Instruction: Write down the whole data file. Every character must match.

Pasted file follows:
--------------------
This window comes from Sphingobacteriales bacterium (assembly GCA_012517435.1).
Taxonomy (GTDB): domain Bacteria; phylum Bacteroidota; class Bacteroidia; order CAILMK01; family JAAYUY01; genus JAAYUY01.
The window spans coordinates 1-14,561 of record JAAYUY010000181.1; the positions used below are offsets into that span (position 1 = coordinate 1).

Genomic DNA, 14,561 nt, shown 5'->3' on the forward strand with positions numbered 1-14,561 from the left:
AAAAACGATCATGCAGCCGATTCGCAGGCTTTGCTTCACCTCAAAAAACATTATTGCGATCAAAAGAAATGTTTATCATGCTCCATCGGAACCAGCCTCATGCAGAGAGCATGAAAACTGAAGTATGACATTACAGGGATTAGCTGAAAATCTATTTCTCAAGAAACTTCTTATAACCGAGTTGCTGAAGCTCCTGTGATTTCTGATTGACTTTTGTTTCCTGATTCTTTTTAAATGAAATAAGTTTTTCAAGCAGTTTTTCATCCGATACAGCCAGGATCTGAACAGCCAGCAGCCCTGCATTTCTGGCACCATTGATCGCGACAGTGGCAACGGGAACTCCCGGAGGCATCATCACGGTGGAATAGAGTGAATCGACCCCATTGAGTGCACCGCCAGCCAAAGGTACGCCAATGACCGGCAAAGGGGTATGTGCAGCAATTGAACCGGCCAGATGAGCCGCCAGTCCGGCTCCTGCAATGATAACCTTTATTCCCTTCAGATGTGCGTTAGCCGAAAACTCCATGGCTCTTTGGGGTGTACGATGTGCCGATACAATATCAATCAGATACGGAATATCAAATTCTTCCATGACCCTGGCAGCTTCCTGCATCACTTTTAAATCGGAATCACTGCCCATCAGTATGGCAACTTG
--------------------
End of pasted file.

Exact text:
This window comes from Sphingobacteriales bacterium (assembly GCA_012517435.1).
Taxonomy (GTDB): domain Bacteria; phylum Bacteroidota; class Bacteroidia; order CAILMK01; family JAAYUY01; genus JAAYUY01.
The window spans coordinates 1-14,561 of record JAAYUY010000181.1; the positions used below are offsets into that span (position 1 = coordinate 1).

Genomic DNA, 14,561 nt, shown 5'->3' on the forward strand with positions numbered 1-14,561 from the left:
AAAAACGATCATGCAGCCGATTCGCAGGCTTTGCTTCACCTCAAAAAACATTATTGCGATCAAAAGAAATGTTTATCATGCTCCATCGGAACCAGCCTCATGCAGAGAGCATGAAAACTGAAGTATGACATTACAGGGATTAGCTGAAAATCTATTTCTCAAGAAACTTCTTATAACCGAGTTGCTGAAGCTCCTGTGATTTCTGATTGACTTTTGTTTCCTGATTCTTTTTAAATGAAATAAGTTTTTCAAGCAGTTTTTCATCCGATACAGCCAGGATCTGAACAGCCAGCAGCCCTGCATTTCTGGCACCATTGATCGCGACAGTGGCAACGGGAACTCCCGGAGGCATCATCACGGTGGAATAGAGTGAATCGACCCCATTGAGTGCACCGCCAGCCAAAGGTACGCCAATGACCGGCAAAGGGGTATGTGCAGCAATTGAACCGGCCAGATGAGCCGCCAGTCCGGCTCCTGCAATGATAACCTTTATTCCCTTCAGATGTGCGTTAGCCGAAAACTCCATGGCTCTTTGGGGTGTACGATGTGCCGATACAATATCAATCAGATACGGAATATCAAATTCTTCCATGACCCTGGCAGCTTCCTGCATCACTTTTAAATCGGAATCACTGCCCATCAGTATGGCAACTTG